If you have a small space for a garden, growing tomatoes in containers is an easy, effective way to enjoy the fresh flavor of juicy, homegrown tomatoes.

Kelly Reilly
March 15, 2018
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There are few things more satisfying than biting into a homegrown tomato at the peak of summer. And with all the ways to serve up fresh tomatoes, there's no shortage of reasons to grow tomatoes at home. So if you want to dig into an abundance of juicy, ripe tomatoes this summer, follow these simple steps on how to grow tomatoes in a pot.

1. Wait Until It's Warm Enough

Pay attention to frost dates. Tomatoes can't withstand frost. To figure out the best time to plant tomatoes, know when nighttime temperatures don't dip below 55°F.

If you purchased young plants early or started them from seed indoors, set them in a sunny windowsill or under a grow light until it's safe to move them outdoors. If you decide you want to grow your tomatoes inside, you may experience some success with them, but you'll get far fewer, much smaller tomatoes than if you grow them outside.

2. Select the Right Pot

Choose a large container so your plant can develop a root system and have room to spread. A plastic or metal container will hold moisture better than terra cotta, but any sturdy pot will work. If the container does not come with drainage holes, drill several into the bottom.

3. Select Soil Carefully

Tomato plants need well-drained soil to avoid becoming waterlogged. You should use premium potting soil rather than garden soil which tends to be too heavy and hold too much moisture for tomatoes.

Look for a natural, organic potting mix to provide the plant's roots with aeration and important nutrients. This will help you avoid the additional step of having to fertilize your soil. Supplementing with calcium will help prevent blossom end rot, a common tomato ailment where the ends of the fruits turn black.

4. Plant Your Seedlings

Start with tomato seedlings rather than seeds–it's best not to grow tomatoes from seed because the plants probably won't have enough time to mature by the end of the growing season.

Select a "determinate" tomato variety like the dwarf tomato plants which only grow to be one or two feet tall, or one that grows in a bushlike habit. That means you want to avoid "indeterminate" tomatoes which grow until frost kills the plant. If a tomato plant grows too tall, it will become rootbound and eventually topple over.

The best tomato plants for containers:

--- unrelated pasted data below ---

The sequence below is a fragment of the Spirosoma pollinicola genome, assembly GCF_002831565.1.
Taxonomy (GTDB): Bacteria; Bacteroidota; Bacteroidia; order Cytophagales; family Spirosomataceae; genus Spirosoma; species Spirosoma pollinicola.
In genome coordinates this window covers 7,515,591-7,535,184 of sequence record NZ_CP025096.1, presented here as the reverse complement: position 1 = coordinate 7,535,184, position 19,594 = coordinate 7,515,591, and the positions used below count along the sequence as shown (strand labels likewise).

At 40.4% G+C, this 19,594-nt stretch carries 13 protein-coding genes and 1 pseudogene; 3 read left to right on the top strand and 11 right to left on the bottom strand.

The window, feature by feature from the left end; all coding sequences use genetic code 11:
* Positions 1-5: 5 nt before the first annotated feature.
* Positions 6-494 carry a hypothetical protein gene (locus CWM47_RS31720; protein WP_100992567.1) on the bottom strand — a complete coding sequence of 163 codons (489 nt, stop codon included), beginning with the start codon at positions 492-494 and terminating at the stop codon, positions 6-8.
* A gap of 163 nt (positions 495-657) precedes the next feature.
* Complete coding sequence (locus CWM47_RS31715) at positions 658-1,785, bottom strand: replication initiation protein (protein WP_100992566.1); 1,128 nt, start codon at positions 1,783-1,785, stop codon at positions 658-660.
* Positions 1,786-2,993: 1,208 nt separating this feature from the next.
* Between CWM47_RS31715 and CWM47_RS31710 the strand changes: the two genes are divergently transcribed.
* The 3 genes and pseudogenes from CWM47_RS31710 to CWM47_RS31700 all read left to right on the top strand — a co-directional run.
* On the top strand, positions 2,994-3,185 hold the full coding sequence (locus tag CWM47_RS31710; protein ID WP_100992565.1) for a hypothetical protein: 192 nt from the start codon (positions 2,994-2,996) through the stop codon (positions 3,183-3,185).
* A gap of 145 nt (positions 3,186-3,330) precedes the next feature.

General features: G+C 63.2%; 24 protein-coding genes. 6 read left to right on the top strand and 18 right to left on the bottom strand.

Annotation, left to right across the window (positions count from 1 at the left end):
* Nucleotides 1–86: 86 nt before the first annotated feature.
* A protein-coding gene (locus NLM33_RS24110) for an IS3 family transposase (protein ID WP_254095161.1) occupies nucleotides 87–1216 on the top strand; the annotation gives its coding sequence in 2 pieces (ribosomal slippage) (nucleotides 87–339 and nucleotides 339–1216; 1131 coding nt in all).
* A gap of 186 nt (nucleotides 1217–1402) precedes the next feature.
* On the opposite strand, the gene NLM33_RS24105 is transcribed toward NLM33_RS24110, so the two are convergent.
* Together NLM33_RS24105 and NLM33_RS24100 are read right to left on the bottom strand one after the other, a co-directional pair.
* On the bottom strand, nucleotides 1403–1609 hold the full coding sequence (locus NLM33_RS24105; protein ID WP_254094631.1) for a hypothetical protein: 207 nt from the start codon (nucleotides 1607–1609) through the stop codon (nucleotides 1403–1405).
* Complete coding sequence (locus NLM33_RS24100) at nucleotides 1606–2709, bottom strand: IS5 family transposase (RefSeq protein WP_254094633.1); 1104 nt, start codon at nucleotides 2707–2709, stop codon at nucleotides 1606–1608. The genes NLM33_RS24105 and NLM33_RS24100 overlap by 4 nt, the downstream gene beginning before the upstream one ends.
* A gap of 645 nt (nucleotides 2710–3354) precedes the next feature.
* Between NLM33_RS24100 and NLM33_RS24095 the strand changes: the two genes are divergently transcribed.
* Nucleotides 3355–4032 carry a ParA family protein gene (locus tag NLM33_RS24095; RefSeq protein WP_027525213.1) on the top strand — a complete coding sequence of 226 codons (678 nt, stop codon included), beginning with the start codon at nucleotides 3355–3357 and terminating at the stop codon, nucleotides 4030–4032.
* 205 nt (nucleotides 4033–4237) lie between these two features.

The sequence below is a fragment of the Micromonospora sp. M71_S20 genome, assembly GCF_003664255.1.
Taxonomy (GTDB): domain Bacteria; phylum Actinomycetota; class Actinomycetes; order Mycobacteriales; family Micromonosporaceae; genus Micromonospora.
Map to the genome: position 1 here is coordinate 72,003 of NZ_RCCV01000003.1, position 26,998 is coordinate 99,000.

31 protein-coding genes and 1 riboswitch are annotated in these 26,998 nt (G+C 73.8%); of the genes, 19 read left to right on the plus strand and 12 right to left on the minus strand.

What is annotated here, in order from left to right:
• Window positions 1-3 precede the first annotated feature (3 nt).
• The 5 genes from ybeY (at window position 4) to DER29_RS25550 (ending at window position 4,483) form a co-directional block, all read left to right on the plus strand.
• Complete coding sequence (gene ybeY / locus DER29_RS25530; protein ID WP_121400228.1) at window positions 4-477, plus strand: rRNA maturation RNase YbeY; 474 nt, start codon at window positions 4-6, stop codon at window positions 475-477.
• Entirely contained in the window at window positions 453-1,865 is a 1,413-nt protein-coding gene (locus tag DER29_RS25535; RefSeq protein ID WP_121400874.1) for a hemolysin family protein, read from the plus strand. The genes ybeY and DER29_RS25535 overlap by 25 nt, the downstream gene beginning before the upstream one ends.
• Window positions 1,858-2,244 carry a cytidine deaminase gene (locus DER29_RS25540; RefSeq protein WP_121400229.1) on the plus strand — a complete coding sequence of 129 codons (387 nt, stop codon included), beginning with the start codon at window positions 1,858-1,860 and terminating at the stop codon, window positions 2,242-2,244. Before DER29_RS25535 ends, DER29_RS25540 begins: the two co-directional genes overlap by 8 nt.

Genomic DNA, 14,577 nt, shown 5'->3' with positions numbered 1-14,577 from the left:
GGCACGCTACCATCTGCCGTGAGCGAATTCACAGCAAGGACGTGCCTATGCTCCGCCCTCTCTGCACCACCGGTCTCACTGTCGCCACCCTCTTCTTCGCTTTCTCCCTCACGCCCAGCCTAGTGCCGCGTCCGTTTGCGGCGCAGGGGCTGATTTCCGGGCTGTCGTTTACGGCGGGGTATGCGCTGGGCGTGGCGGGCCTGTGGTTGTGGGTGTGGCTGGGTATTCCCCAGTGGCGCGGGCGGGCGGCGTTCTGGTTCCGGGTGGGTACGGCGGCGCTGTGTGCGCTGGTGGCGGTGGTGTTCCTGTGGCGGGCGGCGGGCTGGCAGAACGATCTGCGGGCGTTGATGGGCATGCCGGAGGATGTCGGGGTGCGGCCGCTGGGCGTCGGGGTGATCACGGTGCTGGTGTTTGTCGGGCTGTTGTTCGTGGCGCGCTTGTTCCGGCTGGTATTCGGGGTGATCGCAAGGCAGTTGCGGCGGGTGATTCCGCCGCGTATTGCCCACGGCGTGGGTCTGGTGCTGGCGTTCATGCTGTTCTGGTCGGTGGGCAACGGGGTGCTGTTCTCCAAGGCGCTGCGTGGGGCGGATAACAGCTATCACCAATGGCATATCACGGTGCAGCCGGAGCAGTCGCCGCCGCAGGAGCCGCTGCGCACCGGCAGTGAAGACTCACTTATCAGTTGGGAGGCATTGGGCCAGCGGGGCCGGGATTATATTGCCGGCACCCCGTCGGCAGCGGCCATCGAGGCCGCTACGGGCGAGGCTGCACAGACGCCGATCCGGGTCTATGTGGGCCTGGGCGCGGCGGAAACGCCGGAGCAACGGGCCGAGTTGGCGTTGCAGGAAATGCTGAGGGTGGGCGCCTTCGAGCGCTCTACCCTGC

• Any type of cherry tomato
  • Baxter's Bush Cherry Organic (an early bloomer that requires no staking or training)
  • Better Bush (close to the typical grocery-store tomato)
  • Tasmanian Chocolate (a great way to get heirloom taste from a container)
  • Tumbling Tom Yellow (trailing vines with yellow fruits)

5. Place Container in a Sunny Location

Tomato plants need full sun. That means they require approximately eight hours of direct sunlight per day to thrive. Covered or shaded decks or patios will not likely yield good results.

Instead, consider placing the container on your front porch or even interspersed in your landscaping. Avoid windy spots as much as possible.

6. Water & Feed as Necessary

In general, container plants require more watering than their in-ground counterparts. Make sure the soil stays consistently moist, which may mean daily watering during warm weather.

Before you water, check to see if the top inch of soil is dry. If it's not dry, don't water or you'll risk overwatering the plant. The plants are susceptible to fungal disease and bacteria when wet for too long. However, using a high-quality potting mix for container gardens can also help you avoid these issues. If you can, water in the early morning hours and focus on the base of the plant.

After a month or so, you may need to help your plants along with an organic plant food that's designed for fruits and vegetables.

7. Stake as Needed

Larger plants may benefit from a metal tomato cage and smaller varieties may need to be tied with string and held in place by wooden stakes, but some may not need any help at all.

Be sure to look at the plant's tag for any recommendations on staking so you have the proper staking in place before the plant becomes unwieldy. It's much easier to be proactive than reactive when it comes to staking.

8. Harvest When Ready

Your tomatoes are ready to enjoy when they have reached their mature color and pull away easily from the stem. Wash them thoroughly and store at room temperature–not the refrigerator, which can interfere with flavor and texture.

9. Enjoy!

Pictured Recipe: Baked Parmesan Tomatoes

Celebrate your success with one of these recipes that maximizes the mouthwatering flavor of fresh tomatoes:

If you have a bumper crop and need some ideas for using up all of those tomatoes, extend their lifespan with one of these options: